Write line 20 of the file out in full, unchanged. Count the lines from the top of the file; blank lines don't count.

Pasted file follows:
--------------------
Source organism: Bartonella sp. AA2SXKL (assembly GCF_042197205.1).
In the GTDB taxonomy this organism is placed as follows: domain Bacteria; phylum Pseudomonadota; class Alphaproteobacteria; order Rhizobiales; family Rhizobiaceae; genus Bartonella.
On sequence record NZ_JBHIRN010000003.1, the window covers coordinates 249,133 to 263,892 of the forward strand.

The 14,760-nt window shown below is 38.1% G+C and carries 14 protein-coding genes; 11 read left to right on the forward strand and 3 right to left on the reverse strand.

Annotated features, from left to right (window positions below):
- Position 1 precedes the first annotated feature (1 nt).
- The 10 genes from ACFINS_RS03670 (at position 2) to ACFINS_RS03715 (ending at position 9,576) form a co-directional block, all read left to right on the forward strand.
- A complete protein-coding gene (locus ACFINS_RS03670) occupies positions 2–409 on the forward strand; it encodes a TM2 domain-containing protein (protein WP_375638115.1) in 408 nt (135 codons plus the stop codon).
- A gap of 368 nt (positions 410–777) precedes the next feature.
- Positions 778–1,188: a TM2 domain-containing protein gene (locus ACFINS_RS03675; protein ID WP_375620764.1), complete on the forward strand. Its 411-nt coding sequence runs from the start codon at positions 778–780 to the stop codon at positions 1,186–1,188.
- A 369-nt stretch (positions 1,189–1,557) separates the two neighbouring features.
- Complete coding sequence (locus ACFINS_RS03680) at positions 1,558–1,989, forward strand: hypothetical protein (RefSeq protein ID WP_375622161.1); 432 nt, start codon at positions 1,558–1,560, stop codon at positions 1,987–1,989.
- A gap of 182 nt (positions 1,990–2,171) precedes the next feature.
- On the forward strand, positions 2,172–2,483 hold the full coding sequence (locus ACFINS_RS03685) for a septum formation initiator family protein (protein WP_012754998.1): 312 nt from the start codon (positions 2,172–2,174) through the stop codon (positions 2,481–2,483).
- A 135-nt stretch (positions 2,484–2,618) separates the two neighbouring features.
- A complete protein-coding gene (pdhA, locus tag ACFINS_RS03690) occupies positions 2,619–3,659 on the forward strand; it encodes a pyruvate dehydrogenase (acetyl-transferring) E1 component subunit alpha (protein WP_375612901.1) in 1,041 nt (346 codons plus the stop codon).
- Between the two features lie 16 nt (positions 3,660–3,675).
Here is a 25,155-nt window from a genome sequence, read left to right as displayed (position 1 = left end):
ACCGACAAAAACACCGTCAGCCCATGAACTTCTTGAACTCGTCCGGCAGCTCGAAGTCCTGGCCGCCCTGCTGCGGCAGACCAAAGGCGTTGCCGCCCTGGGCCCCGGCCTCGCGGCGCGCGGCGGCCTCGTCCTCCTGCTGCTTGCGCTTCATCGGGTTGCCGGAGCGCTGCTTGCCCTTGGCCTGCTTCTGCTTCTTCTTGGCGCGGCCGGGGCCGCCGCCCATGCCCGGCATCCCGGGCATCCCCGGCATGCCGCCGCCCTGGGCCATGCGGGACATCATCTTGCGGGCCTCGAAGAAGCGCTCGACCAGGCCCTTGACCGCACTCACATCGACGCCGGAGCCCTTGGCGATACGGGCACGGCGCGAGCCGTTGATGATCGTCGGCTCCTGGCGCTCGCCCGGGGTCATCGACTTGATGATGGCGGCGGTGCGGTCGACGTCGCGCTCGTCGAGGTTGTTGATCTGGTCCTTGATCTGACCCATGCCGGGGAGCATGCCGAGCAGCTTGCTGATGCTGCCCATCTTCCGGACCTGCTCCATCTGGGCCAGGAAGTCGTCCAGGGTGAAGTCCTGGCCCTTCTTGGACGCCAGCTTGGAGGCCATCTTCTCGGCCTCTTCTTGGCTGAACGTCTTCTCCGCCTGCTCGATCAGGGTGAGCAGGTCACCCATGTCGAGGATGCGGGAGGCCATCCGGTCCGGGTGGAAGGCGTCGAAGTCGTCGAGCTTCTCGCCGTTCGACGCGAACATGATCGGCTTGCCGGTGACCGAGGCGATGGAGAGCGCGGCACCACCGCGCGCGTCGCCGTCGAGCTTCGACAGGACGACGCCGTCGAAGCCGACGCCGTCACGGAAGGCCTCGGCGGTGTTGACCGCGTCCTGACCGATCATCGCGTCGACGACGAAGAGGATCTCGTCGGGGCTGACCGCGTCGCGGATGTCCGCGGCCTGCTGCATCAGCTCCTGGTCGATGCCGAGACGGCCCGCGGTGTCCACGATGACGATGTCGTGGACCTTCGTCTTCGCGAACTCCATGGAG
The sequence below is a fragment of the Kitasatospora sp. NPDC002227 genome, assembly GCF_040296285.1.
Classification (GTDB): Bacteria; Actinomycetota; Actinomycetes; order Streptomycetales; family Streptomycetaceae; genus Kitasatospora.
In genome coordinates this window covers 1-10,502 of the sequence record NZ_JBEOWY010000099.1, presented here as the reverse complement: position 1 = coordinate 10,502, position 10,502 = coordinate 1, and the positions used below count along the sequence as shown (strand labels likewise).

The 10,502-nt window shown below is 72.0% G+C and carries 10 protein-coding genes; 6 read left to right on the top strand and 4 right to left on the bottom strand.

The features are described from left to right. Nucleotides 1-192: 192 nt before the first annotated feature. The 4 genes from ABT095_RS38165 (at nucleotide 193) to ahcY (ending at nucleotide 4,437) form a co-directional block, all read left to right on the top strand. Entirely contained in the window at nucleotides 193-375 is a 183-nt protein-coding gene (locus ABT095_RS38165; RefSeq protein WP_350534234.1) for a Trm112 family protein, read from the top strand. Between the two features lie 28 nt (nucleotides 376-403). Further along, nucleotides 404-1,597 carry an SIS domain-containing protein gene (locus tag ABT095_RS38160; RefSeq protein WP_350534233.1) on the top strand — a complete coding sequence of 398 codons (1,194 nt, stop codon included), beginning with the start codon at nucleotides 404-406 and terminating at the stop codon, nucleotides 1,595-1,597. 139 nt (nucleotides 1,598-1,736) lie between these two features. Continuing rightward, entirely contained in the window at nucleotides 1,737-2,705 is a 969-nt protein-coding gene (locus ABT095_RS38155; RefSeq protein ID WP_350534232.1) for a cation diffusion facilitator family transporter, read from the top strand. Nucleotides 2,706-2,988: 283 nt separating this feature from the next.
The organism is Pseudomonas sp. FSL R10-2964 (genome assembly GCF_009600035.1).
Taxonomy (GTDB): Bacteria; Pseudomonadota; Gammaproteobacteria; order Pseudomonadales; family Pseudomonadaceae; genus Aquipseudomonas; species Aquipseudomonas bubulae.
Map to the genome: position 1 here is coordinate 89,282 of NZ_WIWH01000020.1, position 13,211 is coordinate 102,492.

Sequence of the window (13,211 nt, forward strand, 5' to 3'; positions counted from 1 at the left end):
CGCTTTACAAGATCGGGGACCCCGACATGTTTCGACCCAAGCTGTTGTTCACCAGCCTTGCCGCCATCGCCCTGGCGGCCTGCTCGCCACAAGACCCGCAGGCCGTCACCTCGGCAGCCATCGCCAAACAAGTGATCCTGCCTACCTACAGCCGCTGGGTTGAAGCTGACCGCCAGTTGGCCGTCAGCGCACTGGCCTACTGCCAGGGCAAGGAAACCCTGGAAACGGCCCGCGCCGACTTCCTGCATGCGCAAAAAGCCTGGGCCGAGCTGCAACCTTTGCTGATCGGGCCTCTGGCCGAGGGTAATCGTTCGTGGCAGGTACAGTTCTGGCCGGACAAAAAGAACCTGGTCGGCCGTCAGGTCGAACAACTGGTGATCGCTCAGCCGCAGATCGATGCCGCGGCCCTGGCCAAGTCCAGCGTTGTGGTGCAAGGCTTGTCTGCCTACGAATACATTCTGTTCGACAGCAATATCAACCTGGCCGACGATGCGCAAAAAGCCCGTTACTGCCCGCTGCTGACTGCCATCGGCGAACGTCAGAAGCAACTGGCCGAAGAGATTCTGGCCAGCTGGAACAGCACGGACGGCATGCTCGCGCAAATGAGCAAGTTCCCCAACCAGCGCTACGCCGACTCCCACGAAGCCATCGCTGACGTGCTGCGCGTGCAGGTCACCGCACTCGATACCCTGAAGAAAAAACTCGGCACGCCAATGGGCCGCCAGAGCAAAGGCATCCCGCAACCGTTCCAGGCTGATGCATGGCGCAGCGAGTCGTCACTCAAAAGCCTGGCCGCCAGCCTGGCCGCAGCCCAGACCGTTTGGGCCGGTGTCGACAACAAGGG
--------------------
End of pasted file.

The sequence below is a fragment of the Kitasatospora sp. NPDC002227 genome, assembly GCF_040296285.1.